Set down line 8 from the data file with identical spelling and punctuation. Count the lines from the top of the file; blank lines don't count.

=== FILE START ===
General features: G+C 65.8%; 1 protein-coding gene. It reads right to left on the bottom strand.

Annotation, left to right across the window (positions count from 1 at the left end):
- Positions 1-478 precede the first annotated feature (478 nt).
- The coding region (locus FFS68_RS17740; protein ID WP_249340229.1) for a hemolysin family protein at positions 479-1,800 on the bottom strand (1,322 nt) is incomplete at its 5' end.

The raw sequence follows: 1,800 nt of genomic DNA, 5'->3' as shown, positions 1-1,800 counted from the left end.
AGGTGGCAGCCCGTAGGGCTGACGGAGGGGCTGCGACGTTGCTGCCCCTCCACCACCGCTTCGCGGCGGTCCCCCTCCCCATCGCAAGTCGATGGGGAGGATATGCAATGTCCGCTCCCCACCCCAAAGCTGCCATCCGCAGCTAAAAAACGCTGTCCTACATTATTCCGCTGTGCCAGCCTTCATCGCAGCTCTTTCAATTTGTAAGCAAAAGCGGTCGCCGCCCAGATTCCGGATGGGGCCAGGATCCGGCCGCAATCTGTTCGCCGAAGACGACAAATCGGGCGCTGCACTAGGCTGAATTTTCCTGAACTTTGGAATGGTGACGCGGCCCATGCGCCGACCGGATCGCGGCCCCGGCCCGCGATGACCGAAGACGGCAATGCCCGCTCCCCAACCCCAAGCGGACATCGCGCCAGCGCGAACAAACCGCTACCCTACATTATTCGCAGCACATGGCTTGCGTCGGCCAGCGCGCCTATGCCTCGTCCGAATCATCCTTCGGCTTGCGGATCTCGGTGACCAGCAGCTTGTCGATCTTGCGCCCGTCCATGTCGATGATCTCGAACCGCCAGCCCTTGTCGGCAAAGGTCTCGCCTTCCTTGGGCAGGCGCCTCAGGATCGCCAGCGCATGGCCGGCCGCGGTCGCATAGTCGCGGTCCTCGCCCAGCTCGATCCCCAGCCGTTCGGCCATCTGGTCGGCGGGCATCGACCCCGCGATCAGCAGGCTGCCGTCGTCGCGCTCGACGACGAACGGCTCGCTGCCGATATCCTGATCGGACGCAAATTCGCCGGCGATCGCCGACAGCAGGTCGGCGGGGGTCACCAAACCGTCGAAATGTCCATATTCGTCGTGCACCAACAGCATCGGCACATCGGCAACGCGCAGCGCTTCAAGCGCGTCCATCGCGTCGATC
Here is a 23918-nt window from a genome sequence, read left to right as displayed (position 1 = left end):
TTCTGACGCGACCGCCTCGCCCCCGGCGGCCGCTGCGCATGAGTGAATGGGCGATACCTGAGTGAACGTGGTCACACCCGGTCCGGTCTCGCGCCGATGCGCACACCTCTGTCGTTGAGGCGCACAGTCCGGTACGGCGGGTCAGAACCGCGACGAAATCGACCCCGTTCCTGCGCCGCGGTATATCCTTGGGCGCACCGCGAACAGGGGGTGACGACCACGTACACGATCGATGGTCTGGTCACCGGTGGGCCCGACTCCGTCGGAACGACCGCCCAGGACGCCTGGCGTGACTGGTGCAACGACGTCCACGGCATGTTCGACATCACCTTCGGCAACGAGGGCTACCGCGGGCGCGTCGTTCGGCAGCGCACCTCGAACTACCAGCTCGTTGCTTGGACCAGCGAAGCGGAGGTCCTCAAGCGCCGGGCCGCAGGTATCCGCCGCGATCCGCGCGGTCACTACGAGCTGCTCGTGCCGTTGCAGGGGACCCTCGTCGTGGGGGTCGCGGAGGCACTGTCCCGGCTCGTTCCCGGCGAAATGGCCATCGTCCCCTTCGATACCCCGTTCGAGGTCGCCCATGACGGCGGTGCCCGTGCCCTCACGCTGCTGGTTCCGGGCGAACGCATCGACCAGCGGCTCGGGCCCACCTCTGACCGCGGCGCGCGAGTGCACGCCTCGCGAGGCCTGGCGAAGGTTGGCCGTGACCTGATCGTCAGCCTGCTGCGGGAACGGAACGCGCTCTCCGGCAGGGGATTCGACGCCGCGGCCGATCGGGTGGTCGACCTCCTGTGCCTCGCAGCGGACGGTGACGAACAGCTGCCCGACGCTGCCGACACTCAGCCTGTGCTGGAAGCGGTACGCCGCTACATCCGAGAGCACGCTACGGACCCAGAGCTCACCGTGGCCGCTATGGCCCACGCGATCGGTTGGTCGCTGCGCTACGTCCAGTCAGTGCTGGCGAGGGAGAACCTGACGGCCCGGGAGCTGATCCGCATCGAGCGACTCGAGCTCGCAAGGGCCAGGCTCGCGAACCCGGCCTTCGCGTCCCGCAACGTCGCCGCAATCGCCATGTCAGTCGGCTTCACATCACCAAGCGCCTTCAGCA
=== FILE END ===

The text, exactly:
TTCTGACGCGACCGCCTCGCCCCCGGCGGCCGCTGCGCATGAGTGAATGGGCGATACCTGAGTGAACGTGGTCACACCCGGTCCGGTCTCGCGCCGATGCGCACACCTCTGTCGTTGAGGCGCACAGTCCGGTACGGCGGGTCAGAACCGCGACGAAATCGACCCCGTTCCTGCGCCGCGGTATATCCTTGGGCGCACCGCGAACAGGGGGTGACGACCACGTACACGATCGATGGTCTGGTCACCGGTGGGCCCGACTCCGTCGGAACGACCGCCCAGGACGCCTGGCGTGACTGGTGCAACGACGTCCACGGCATGTTCGACATCACCTTCGGCAACGAGGGCTACCGCGGGCGCGTCGTTCGGCAGCGCACCTCGAACTACCAGCTCGTTGCTTGGACCAGCGAAGCGGAGGTCCTCAAGCGCCGGGCCGCAGGTATCCGCCGCGATCCGCGCGGTCACTACGAGCTGCTCGTGCCGTTGCAGGGGACCCTCGTCGTGGGGGTCGCGGAGGCACTGTCCCGGCTCGTTCCCGGCGAAATGGCCATCGTCCCCTTCGATACCCCGTTCGAGGTCGCCCATGACGGCGGTGCCCGTGCCCTCACGCTGCTGGTTCCGGGCGAACGCATCGACCAGCGGCTCGGGCCCACCTCTGACCGCGGCGCGCGAGTGCACGCCTCGCGAGGCCTGGCGAAGGTTGGCCGTGACCTGATCGTCAGCCTGCTGCGGGAACGGAACGCGCTCTCCGGCAGGGGATTCGACGCCGCGGCCGATCGGGTGGTCGACCTCCTGTGCCTCGCAGCGGACGGTGACGAACAGCTGCCCGACGCTGCCGACACTCAGCCTGTGCTGGAAGCGGTACGCCGCTACATCCGAGAGCACGCTACGGACCCAGAGCTCACCGTGGCCGCTATGGCCCACGCGATCGGTTGGTCGCTGCGCTACGTCCAGTCAGTGCTGGCGAGGGAGAACCTGACGGCCCGGGAGCTGATCCGCATCGAGCGACTCGAGCTCGCAAGGGCCAGGCTCGCGAACCCGGCCTTCGCGTCCCGCAACGTCGCCGCAATCGCCATGTCAGTCGGCTTCACATCACCAAGCGCCTTCAGCA